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Point to point cameras go live in 10 days time

By johnboy - 17 February 2012 185

hindmarsh drive p2p cameras

Justice and Community Safety want the word to know that the Hindmarsh Drive point to point cameras are commencing operations from 27 February 2012:

During the testing of the point to point cameras, speed measurements taken by the camera system indicated approximately800 motorists a day are speeding along the stretch of road where the cameras will shortly commence operating. 
 
“Unfortunately it appears that many ACT motorists continue to speed, in spite of the risks that this behaviour presents to them, their passengers and other road users,” Ms Greenland said. 
 
The point to point system uses cameras equipped with Automated Number Plate Recognition (ANPR) technology and scans photographs to identify vehicle numberplates.   
 
The system takes time-stamped photographs of vehicles as they pass two places (detection points) set at a known distance apart.  It then matches images, calculates the time difference and determines the vehicle’s average speed between those points.  If the average speed exceeds the average speed limit between those points, an infringement notice for a speeding offence may be issued. 
 
“Strong safeguards to protect personal information have been incorporated in the road transport legislation, including explicit restrictions on access to and use of these images.  The images from the point to point cameras are not capable of identifying vehicle occupants and images that do not show offences will be destroyed after 14 days,” Ms Greenland said.   
 
The location of the first point to point cameras on Hindmarsh Drive was determined following an assessment of sites suitable for these cameras taking into account road safety and traffic considerations.   
 
“Hindmarsh Drive was the highest ranked site against the relevant criteria, which included crash history,” Ms Greenland said. 
 
“During the period 2004 to 2008 there were 538 crashes, including 17 injury crashes, on the Hindmarsh Drive corridor where the cameras are located.”

[Photo Courtesy of TAMS


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185 Responses to
Point to point cameras go live in 10 days time
mossrocket 11:23 am 17 Feb 12

the speed logging sign post is way off as well – I went past it this morning at 90kmh on my speedo (which – with the size of my wheels being different to the stock wheels that the speedo was calibrated against – is actually 80kmh), and it said I was doing 64kmh…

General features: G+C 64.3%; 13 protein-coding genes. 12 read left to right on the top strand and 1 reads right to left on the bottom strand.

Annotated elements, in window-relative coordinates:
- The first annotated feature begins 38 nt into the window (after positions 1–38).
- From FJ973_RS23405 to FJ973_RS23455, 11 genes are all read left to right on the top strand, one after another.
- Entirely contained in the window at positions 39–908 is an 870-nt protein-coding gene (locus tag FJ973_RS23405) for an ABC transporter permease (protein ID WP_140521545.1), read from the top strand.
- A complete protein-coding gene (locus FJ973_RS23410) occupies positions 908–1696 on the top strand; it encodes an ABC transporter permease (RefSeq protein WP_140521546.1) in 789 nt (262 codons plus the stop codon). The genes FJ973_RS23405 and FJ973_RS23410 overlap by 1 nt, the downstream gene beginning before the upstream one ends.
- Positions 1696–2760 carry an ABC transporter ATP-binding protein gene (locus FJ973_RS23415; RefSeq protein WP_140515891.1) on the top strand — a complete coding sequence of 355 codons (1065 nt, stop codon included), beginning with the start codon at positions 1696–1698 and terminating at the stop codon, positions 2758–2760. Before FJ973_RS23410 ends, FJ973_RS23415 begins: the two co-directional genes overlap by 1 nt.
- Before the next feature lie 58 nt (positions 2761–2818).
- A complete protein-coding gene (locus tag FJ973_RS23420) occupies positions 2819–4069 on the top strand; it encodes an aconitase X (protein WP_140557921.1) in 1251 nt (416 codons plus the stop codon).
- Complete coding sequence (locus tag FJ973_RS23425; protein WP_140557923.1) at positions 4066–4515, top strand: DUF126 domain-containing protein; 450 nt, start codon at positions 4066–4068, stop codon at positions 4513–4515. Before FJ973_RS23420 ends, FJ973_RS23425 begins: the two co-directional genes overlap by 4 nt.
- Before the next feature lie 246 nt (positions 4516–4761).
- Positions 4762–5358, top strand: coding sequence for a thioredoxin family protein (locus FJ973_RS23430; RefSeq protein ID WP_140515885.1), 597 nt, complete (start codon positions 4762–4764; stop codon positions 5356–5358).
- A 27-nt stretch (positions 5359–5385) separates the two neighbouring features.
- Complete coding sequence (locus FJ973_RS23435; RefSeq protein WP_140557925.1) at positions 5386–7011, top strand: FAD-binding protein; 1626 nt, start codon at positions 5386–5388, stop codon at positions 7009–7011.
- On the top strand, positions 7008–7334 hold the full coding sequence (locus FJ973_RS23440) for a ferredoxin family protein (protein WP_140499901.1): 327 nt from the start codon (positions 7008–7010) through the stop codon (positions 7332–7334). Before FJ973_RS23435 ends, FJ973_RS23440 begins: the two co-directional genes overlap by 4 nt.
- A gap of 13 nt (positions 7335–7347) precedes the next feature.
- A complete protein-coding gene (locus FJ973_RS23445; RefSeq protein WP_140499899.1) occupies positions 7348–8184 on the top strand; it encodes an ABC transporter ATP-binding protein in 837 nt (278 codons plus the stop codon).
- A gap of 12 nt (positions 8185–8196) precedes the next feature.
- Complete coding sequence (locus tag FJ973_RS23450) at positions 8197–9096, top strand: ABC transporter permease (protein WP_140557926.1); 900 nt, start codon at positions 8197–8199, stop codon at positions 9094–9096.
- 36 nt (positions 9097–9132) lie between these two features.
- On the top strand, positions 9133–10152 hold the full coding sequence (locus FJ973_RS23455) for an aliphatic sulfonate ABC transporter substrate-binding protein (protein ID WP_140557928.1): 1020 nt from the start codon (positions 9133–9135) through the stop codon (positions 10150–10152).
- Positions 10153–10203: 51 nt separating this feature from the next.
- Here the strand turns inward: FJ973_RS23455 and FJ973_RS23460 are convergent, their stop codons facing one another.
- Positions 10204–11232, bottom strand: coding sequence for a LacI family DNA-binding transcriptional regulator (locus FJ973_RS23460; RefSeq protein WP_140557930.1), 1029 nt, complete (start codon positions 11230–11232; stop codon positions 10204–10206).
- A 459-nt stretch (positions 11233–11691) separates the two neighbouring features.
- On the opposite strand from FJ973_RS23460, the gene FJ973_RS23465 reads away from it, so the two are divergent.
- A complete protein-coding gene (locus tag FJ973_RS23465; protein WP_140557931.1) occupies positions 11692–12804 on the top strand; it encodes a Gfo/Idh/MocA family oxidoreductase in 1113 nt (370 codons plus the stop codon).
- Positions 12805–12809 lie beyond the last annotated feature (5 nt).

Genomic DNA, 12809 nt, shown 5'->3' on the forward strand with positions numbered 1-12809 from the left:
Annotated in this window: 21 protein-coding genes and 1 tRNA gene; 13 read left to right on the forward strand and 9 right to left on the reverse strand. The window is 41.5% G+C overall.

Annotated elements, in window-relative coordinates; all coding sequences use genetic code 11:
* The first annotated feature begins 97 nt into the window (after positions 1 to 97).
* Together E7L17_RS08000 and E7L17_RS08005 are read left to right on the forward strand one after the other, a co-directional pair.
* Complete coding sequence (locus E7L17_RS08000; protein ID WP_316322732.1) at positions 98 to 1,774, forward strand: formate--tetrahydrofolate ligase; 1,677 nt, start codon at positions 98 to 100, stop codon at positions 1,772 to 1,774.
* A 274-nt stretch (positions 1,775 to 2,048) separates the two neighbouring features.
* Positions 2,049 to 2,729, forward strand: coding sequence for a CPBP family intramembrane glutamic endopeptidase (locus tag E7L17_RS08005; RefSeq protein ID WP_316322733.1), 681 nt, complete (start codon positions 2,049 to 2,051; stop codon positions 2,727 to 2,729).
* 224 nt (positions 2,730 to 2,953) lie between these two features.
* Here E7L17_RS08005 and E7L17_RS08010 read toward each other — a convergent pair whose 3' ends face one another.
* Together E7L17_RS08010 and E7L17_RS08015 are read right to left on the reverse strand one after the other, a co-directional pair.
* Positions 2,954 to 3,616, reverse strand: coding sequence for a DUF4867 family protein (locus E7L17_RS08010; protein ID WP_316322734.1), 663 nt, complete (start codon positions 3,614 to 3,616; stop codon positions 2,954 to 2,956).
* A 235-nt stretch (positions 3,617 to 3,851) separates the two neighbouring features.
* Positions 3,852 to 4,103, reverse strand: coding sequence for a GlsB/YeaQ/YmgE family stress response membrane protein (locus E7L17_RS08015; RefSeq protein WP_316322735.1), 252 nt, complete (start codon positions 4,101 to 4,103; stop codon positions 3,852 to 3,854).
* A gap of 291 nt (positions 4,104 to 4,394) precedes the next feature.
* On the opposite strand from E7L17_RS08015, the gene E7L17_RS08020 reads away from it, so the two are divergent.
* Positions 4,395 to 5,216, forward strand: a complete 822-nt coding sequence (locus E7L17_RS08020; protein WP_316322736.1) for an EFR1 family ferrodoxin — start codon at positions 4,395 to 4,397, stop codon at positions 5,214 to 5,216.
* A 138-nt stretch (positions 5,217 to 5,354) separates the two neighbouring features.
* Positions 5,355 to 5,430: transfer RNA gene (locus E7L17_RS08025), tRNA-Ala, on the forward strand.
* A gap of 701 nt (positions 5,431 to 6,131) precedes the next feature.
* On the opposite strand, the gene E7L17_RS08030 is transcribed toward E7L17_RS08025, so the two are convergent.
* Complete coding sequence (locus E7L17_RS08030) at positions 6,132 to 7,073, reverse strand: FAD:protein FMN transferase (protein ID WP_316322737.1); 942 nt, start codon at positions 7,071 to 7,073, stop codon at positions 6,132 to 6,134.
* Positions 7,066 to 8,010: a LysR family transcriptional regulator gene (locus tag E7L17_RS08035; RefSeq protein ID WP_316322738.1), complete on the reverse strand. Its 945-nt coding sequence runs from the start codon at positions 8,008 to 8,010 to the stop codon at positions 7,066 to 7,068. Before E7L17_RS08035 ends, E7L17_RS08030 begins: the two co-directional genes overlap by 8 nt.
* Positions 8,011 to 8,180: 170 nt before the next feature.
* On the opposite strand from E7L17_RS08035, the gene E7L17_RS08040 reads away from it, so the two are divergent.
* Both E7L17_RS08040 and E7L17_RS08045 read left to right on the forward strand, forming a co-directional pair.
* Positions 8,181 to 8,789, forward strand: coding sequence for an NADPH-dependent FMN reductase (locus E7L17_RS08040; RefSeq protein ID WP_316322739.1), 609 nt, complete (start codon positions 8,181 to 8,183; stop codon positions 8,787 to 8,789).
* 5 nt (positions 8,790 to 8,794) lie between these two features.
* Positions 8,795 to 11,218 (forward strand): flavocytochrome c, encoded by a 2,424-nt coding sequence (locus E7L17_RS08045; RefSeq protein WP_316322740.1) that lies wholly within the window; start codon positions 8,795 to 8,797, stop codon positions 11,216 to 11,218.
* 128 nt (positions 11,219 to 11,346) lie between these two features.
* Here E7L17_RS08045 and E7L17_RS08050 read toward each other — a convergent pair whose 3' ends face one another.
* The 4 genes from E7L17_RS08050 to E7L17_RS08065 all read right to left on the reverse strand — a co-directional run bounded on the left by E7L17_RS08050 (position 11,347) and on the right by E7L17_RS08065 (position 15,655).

mossrocket 11:20 am 17 Feb 12

I propose a new sport…

Whoever has to park for the longest time at the side of the road before they pass the second camera wins!

So – drivers could go over the hill at 250 kmh and park for 30 minutes and not get a fine.

Anyone want to design the iPhone app to track times and upload them to a website*

*may be used as evidence against you in a court of law…

Tooks 11:19 am 17 Feb 12

basketcase said :

As usual, nothing to do with road safety, since when did cameras prevent accidents.

It’s all about revenue.

Let me guess – you are a regular viewer of A Current Affair and/or Today Tonight?

There are numerous studies saying otherwise. I’ve probably said this before, but if you are caught by a speed camera then you are driving with your head up your arse. These point to point cameras are no different.

Speed cameras only catch speeding drivers who aren’t paying attention to their surroundings. Drivers who don’t pay attention to their surroundings (such as the big speed van 200m up the road) are dangerous. These are the drivers who deserve to be fined.

dpm 11:17 am 17 Feb 12

I wonder if the Govt will be nice enough to reduce (even slightly!) land rates or parking fees once this revenue cash cow is switched on?! 🙂

bd84 11:14 am 17 Feb 12

If the cameras in Victoria can’t be proven as accurate when they’re on sections of road which are dead flat and smooth, I wish the ACT Government luck in defending all the accuracy challenges when they have placed them on a rough road that has very steep inclines and declines. I’m guessing they would have very high tolerance levels built in..

Rather a stupid place to put them as usual. While there have been speed related crashes along there, from memory both were at least 10 years ago and I would say most crashes that occur along that stretch of road are related to drivers not paying attention, tailgating or illegal lane changes. But never mind, they won’t bother policing those because they can make far more money catching people speeding when rolling down the hills.